He must have been impressed that this student from Japan was interested in this specific topic and wanted to come halfway around the planet to come work with him.
What year did you arrive at Princeton?
And what was Val working on at that point?
The famous experiment was just over. He had finished analysis of the data and gave me a small project to work on. But I had applied for a fellowship which was a very difficult one to get. But to my surprise, I got it. It’s called the David Sarnoff fellowship. It was started by the chairman of RCA. And that gave me a “free pass” to the US universities I had applied for. I think I got accepted because the Sarnoff fellowship is so prestigious.
Tune, had you ever been to the United States before?
What were your impressions of Princeton when you first arrived?
Oh, what a beautiful campus and town! [laugh] I knew how Cambridge and Oxford look by photos. But Princeton is in a similar setting—Oxford and Cambridge in the New England-ish environment. In a beautiful, wooded region. Right? Cambridge and Oxford is tightly packed city. I couldn’t believe the US could maintain such a university on a private fund. US was so wealthy, far more than I’d thought.
Were there other Asian students there at the time?
No, Asians were very rare. There was one classmate—I don’t know what he does now, a student from Singapore, a son of a billionaire shipping giant. But nobody else. There’s a couple of Europeans, but very few.
Who were some of the other professors in the Princeton Department of Physics that you may have become close with?
Yeah. I was so impressed—still I regard him as the best physicist I have met -- is Prof. John Wheeler. He was such an amazing person. I mean, he would answer any question you’d come up with, full-heartedly.
What classes did you take from Wheeler?
Oh, I took various, but most impressed was general relativity. You know that thick book? Kip Thorne, Misner, and John Wheeler.
Was Val Fitch your advisor eventually?
Yeah. Yeah, he was.
And how did you work with him in terms of developing a thesis topic? Did he give you something to work on?
Yeah. I mean, we had a series of discussions with professors. I wasn’t so sure what to do after arriving at Princeton. David Wilkinson—unfortunately, he passed away—came to me and said, “Why don’t you come and work with me on the cosmic microwave?” And so, I studied the topics starting from what little I knew. This was just the time the 3-degree background was discovered by the Bell Lab people. And Robert Dicke was proposing, you know, his alternative theory of relativity.
Robert. Robert Dicke.
Yeah. Right. But as far as I could study, you know, the next sort of observable, after the 3 degree one, was probably, 20 years from then. Professor Wilkinson also agreed it is not that easy. So, I thought: “Gee, [laugh] how can I leave graduate school without any paper?”
Tell me about your thesis research. What were some of your findings?
Yeah. I decided at that time, just after the CP violation was discovered, to find out what is causing the violation. TD Lee proposed it must be higher order effects of electromagnetic nature. And few really believed in TD Lee’s theory. It became very important to measure the difference in eta+- (KL decay amplitude to pi+ and pi-) and eta00 (KL decay amplitude to pi0 and pi0). And the difference is a measure to tell whether TD Lee’s theory or what we then called the superweak theory is correct. In retrospect, this is the first test whether the violation is due to Kobayashi-Maskawa type mixing in the mass matrix. TD Lee predicted the difference to be large. So I said, “I want to measure the difference between eta+- and eta00.” And I told Val my wish. Gosh, it was thought to be a difficult, difficult challenge. But I thought I might as well challenge.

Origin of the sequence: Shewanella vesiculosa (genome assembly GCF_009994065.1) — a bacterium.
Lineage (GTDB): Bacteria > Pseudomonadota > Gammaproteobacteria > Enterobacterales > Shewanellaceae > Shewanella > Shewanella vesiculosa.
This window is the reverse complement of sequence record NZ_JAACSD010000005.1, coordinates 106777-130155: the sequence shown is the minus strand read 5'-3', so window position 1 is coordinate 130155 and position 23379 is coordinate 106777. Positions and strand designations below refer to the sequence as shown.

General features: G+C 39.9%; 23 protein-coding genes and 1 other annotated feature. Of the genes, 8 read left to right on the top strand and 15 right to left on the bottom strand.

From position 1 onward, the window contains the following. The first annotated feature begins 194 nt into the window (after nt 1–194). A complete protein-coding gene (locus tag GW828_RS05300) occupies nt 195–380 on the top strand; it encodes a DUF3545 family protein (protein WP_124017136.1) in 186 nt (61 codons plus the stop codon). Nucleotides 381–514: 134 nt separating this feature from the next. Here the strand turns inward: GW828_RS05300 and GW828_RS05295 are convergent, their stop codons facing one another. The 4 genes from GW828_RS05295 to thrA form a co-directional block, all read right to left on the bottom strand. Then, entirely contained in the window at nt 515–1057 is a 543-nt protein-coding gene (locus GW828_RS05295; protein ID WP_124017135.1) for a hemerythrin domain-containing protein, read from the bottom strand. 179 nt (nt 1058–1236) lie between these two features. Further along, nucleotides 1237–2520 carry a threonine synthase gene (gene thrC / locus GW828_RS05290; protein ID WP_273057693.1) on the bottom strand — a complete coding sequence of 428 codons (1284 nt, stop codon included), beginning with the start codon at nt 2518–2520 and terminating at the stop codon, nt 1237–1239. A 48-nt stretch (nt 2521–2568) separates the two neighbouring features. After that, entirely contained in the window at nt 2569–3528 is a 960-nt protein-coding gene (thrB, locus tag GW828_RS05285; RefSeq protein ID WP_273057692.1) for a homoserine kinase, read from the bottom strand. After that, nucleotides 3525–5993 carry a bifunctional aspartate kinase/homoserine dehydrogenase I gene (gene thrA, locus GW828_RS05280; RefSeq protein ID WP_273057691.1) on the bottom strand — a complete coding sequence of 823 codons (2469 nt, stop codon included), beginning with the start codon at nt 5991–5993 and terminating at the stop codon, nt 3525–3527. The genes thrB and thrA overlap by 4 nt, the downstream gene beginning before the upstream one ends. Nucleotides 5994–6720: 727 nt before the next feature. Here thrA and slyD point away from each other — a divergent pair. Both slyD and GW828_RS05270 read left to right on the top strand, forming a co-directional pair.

Tune, what were some of the advances in theory at this point that may have been relevant to your research?
Oh, yeah. TD Lee’s theory was a very ad-hoc theory, and so was in some degree what’s called the superweak theory. At that time the bottom and top quarks were not discovered yet. But something is hidden in what we call the mass matrix, I thought. You know, a mixing matrix between K0 and K0bar. And there must be some strange things mixed in the matrix. But at that time, the third generation quark was not discovered. So, generally called the “superweak” theory, meaning the difference between eta+- and eta00 is small. They’re really small due to some second order effect of weak interaction. So, my experiment was to prove whether the difference is large or small.
And what did you find?
I found that it is small. The difference is less than 20 percent. But the big upshot at that time was, I was relatively slow, because I had little experience. And then Jim Cronin came up with a very brilliant idea, to measure the difference, much simpler than what I was preparing for. So, he measured a year before me, and one group at CERN also did a measurement later and “confirmed” Jim’s result. But there were errors in both experiments. But Jim Cronin’s experiment was carried out next to mine at Princeton-Penn Accelerator. I could watch how they measured. I knew the graduate students working under Jim. And Jim’s group came up with a large difference between eta+- and eta00. Mine was small, or the two eta’s came up almost the same value.
Jim used to pass by me and saying, “Oh, even if you’re wrong, still, your hard work deserves a Ph.D.” [laugh] But then, all of sudden, he found out that his graduate student didn’t do the right analysis, and some decays, Lambda decays, were misidentified as K0 decays. So, in a big presentation in Vienna, I made the presentation. Jim Cronin was supposed to give a presentation before me, and he said, “I’m sorry. Our results turned out to be wrong. So, please listen to Tune Kamae’s talk.” And so, he took back his PRL paper he had already published.